Make sure you lose in "anti-racing" game Boxcar Brats

Whether it’s the rampant mechanophilia or that I just don’t have the patience, racing games never interested me. The unfortunate side of this is that, as a kid, my dad would try to bond with me through videogames—one of the very few of our shared interests—but he would always insist that we either play a soccer game or a racing game. These are the two dullest types of videogame in my mind, but are his favorites.

With that being said, there were exceptions that we’d settle on as a compromise. Red Card was the soccer game I’d happily play: it tweaks the permissiveness of the referee so that it’s near-impossible to get a red card. This meant I could spend the whole match slide tackling my dad’s players, hacking away legs and committing numerous fouls, and get away with it. I wasn’t playing soccer; my heinous effort was closer to how you’re supposed to play a fighting game.

Rather than the leader of the pack being first, they’re last 

As far as racing games went, it was TOCA Touring Car Championship—yes, a proper car racing simulator. And why? It had cheats. Enter your name as “TANK” and you could beep the horn to shoot at other cars. Probably the best one was “CMLOGRAV”, which would turn on low gravity. This meant I could drive round the track the wrong way and line-up head-on collisions with incoming cars to send them spinning into the sky. With the cheats, TOCA was my cartoonish vehicular playground of choice before Grand Theft Auto III came along.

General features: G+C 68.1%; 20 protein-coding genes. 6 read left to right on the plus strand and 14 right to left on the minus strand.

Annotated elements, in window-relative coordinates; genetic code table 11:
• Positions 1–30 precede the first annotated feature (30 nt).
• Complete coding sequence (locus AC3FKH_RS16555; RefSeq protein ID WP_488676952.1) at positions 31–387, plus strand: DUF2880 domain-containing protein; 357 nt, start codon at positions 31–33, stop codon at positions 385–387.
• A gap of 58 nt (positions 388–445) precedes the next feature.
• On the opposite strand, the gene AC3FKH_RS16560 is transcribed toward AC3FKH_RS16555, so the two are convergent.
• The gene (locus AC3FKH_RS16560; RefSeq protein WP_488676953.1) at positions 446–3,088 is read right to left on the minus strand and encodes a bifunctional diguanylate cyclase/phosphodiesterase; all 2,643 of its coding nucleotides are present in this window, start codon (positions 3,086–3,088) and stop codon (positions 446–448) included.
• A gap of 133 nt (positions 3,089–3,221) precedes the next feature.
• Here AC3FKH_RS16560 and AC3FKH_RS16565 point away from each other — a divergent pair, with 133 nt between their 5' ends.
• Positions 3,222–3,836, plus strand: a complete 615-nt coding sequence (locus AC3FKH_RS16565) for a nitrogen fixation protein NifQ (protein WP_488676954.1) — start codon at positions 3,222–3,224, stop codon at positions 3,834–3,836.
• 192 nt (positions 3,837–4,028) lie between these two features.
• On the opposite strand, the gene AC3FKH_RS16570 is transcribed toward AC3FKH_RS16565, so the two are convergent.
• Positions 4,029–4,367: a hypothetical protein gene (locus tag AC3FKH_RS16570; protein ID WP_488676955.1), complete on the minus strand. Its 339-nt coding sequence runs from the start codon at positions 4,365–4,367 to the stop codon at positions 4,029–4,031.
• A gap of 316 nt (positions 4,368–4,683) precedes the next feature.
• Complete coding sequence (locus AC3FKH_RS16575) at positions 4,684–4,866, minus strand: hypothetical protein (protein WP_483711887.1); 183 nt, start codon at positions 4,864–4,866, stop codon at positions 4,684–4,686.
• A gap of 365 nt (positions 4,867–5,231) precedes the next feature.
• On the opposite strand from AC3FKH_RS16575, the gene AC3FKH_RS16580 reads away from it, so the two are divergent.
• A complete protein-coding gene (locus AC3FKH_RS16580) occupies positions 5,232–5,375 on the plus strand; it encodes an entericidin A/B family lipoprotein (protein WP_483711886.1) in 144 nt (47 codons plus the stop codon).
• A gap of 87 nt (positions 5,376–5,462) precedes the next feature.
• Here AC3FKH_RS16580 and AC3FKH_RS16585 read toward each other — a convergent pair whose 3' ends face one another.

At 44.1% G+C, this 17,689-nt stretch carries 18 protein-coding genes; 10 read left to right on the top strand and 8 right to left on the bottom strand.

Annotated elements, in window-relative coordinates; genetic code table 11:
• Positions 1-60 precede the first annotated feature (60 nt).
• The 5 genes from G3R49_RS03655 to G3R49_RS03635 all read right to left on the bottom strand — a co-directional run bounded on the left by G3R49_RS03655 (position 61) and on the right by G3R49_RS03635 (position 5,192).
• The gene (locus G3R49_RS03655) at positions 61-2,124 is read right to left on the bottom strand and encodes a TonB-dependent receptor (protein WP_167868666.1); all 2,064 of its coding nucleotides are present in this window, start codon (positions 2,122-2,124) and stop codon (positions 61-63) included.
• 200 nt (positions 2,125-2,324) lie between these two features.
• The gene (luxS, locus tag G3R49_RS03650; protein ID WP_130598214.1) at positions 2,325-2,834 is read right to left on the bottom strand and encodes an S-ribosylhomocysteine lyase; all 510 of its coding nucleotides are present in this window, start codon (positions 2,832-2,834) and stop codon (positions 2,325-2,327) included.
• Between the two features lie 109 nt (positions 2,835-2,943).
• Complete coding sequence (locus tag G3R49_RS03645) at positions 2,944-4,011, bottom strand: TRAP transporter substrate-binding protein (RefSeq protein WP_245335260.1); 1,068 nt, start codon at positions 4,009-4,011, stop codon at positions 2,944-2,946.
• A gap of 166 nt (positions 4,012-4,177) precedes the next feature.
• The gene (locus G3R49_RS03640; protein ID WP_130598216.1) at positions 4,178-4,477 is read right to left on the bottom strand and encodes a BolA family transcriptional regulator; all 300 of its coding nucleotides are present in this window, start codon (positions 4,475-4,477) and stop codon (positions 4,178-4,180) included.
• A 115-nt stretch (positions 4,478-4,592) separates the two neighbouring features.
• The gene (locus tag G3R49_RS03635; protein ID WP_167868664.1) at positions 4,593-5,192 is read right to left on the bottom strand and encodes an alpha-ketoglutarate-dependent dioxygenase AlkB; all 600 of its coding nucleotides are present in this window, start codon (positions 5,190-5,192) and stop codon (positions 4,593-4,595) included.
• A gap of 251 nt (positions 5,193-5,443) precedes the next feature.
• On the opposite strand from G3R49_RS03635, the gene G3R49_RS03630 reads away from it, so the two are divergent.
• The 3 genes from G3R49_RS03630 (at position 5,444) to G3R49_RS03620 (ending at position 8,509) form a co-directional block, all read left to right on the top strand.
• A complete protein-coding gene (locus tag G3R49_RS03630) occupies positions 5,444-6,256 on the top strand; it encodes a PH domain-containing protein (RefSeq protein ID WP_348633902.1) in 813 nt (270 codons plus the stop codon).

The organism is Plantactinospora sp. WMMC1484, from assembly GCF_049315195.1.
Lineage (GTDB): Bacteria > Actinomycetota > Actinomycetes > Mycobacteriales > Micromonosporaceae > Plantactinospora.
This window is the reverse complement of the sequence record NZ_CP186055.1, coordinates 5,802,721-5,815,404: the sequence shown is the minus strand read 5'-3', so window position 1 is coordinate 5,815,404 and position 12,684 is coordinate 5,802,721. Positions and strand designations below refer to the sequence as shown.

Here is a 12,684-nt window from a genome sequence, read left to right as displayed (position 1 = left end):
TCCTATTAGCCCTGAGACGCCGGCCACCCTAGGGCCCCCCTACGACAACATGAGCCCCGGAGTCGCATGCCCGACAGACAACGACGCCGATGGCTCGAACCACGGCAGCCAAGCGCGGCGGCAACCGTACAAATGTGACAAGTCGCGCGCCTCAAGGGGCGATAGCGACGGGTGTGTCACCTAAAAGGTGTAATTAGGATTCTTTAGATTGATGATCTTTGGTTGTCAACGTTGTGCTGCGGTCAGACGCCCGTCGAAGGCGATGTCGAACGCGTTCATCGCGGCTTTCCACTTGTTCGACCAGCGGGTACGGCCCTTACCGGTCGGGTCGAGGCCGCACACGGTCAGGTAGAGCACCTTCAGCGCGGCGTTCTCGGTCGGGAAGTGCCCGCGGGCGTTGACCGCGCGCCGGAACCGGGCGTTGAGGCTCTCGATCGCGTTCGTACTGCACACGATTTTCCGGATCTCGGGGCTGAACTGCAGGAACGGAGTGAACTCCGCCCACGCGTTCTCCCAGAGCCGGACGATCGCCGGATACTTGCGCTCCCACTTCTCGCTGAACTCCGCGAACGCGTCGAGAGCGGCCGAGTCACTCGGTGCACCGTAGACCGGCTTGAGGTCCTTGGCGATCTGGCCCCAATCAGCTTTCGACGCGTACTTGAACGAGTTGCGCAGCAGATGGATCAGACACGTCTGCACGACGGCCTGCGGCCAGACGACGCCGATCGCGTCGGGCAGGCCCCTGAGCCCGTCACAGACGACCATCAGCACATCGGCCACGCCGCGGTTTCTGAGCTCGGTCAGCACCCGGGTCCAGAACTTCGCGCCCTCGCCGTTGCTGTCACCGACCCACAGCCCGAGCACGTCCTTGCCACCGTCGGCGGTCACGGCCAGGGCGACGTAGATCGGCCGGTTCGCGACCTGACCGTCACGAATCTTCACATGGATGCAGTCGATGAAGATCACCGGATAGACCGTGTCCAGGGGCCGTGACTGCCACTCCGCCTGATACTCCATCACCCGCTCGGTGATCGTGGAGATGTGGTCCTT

With the exception of Mario Kart (and maybe a few others), racing games have since lost this optional silliness that appealed to bozos and troll-racers like me. It’s all so very serious now. Perhaps that’s why an “anti-racing” game was produced by a small team during the Toronto Game Jam 2014.

Boxcar Brats makes a simple change to the rules of racing games that drastically alters how you play it in order to win. In short, it inverses the winner-loser logic. Rather than the leader of the pack being first, they’re last, and the person winning is the one right at the back. So, your goal is to remain in last place, which may seem easy—”just don’t move,” you may be thinking—but it’s not when your car automatically accelerates.

What you end up having to do is build up your brake meter by crashing into people, haystacks, and tire walls (and all the other clutter you can find). A secondary tactic is to cut up people behind you to send them spinning. What’s most confusing, at first, is getting used to the camera following the person who would traditionally be in last place. They set the speed, and if you drive beyond the scope of the camera then you lose one of your three lives. Lose them all and you’re out. The winner is the last one still driving.

Unsurprisingly, I am monstrously good at Boxcar Brats, and haven’t lost to my dad yet. It makes a change to be the one insisting that we play a racing game and to be celebrating rather than groaning at the end of it. 

You can download Boxcar Brats for free on